Pharmakeia

The Greek word pharmakeia appears in Galatians 5:20 and Revelation 18:23. Terms from the same root word appear in Revelation 9:21, Revelation 21:8, and Revelation 22:15. These are typically translated into English as “sorcery,” “witchcraft,” or “sorcerer.” Ancient Greek uses of pharmakeia closely mirror the generic modern English word drugs ; the same Greek root word produced English terms such as pharmacy and pharmacist.

Modern use of the word sorcery evokes images of supernatural power and spells; biblical use of pharmakeia doesn’t fit well with such ideas. Rather, the term suggests various forms of drug abuse. Those might include drug use in pagan worship, as an addiction, or as a poison used to manipulate and control others.

In modern English, separate terms distinguish medicines, chemicals, and illicit drugs. As used in most contexts, a “pharmacist” and a “drug dealer” both distribute chemicals, but of different kinds and for drastically different reasons. Because English vernacular uses entirely different words, phrases like selling drugs evoke something illicit while taking meds or prescription drugs don’t imply anything nefarious. Ancient Greek used words like pharmakeia to refer to that entire spectrum: from medicines to psychoactives to poisons. This makes cultural and biblical context crucial when interpreting terms related to pharmakeia.

Ancient societies were no stranger to mind-altering chemicals. Archaeologists note the presence of opium, hemp, and many other substances in Bible-era cultures. These compounds were not as potent as modern options but still capable of powerful effects. For example, synthetic drugs like carfentanyl are a hundred thousand times as powerful as an equivalent dose of natural opium—this is what allows a small dart to tranquilize an elephant. But opium itself is still a strong drug.

Mood-altering substances were also used in connection to ancient religious practices. Temples such as those in Greece sometimes used mind-altering drugs in fortune-telling and oracles. These may have included natural vapors and deliberately concocted mixtures. When Paul wrote Galatians and John recorded Revelation, these practices would have been part of pagan idolatry.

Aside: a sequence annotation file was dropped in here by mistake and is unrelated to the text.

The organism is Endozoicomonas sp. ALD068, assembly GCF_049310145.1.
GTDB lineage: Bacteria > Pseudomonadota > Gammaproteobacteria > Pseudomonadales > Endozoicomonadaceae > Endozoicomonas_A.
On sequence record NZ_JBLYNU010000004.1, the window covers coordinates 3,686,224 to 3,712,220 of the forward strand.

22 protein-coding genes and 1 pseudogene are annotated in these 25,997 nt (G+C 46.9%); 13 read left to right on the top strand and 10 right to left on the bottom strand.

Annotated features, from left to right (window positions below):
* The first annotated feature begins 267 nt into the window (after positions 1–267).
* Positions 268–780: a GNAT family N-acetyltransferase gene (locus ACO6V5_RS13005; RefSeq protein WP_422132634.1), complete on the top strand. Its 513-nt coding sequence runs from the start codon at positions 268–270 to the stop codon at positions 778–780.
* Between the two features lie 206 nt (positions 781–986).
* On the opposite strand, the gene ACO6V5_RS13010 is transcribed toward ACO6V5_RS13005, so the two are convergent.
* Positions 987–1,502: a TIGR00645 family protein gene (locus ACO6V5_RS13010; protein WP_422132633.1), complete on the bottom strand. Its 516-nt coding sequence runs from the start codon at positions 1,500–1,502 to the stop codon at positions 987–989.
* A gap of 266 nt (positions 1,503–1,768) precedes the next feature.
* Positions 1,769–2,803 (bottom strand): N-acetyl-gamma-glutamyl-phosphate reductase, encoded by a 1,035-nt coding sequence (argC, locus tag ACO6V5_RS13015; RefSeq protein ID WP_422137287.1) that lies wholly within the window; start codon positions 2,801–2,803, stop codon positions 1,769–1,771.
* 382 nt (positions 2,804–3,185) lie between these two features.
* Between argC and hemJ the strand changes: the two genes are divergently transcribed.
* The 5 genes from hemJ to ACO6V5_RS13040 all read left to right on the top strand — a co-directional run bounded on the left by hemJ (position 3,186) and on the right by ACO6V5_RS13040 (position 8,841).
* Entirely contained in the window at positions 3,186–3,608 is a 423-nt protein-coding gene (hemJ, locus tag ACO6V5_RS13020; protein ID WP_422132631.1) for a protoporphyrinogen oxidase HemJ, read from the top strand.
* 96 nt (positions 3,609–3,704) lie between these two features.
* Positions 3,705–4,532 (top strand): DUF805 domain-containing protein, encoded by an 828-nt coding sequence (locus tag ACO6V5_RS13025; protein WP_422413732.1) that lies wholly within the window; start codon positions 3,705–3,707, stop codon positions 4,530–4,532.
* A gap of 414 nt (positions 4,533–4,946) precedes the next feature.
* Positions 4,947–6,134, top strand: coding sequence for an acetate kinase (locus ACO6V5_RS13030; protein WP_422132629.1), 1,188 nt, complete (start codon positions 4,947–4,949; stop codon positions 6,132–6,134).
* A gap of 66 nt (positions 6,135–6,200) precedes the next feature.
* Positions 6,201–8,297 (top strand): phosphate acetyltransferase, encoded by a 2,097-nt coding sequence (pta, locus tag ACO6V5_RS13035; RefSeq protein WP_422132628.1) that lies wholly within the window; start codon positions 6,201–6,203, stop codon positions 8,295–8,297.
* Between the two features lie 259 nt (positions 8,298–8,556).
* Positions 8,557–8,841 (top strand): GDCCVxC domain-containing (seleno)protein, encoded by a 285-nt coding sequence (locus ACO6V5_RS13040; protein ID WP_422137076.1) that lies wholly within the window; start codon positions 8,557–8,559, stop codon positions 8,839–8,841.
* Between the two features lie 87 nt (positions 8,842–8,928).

Substances that alter a person’s perceptions can be used as legitimate medicines (1 Timothy 4:4). They can also be abused for recreation. Even worse, they can be used in a predatory manner, influencing others and taking advantage of their skewed awareness. The biblical concept of “sorcery” seems to lean toward the latter end of this spectrum. A biblical “sorcerer” could be thought of as the equivalent of a modern “drug dealer.” Or as the type of person who slips chemicals into a woman’s drink to take advantage of her.

Galatians 5:20 is part of Paul’s list of contrasts to the fruit of the Spirit (Galatians 5:22–23). That list of works of the flesh (Galatians 5:19–21) does not appear to be random. The references are collected into groups of similar offenses. Paul begins by mentioning sexual sin, then idolatry, then “sorcery”—pharmakeia—and then division, before moving on to drunkenness and debauchery. His reference to pharmakeia is grouped closer to idolatry and sexuality than it is to drunkenness, which hints at the use of illicit drugs in ungodly spiritual practices.

John’s references might also be connected to pagan worship; Revelation 9:21 comes immediately after a condemnation of idolatry. Yet this reference also sits between mentions of murder and sexual sin. Revelation 18:23 is part of a condemnation of Babylon, referring to its “deception.” The phrasing closely echoes the statement of Nahum 3:4, which refers to “charms.” The Hebrew root word used in Nahum is kesheph. That is used in reference to idolatry and often translated as “sorcery,” and is seen in 2 Kings 9:22, Isaiah 47:9, 12, and Micah 5:12.

Combining these contexts, the exact meaning of pharmakeia isn’t crystal clear, but neither is it completely obscure. There’s no sense that Scripture uses terms such as pharmakeia in reference to supernatural powers. Instead, biblical “sorcery” seems to be about abusing drugs for idolatry, recreation, and/or oppression of others.

Published by Intentional Faith

Devoted to a Faith that Thinks

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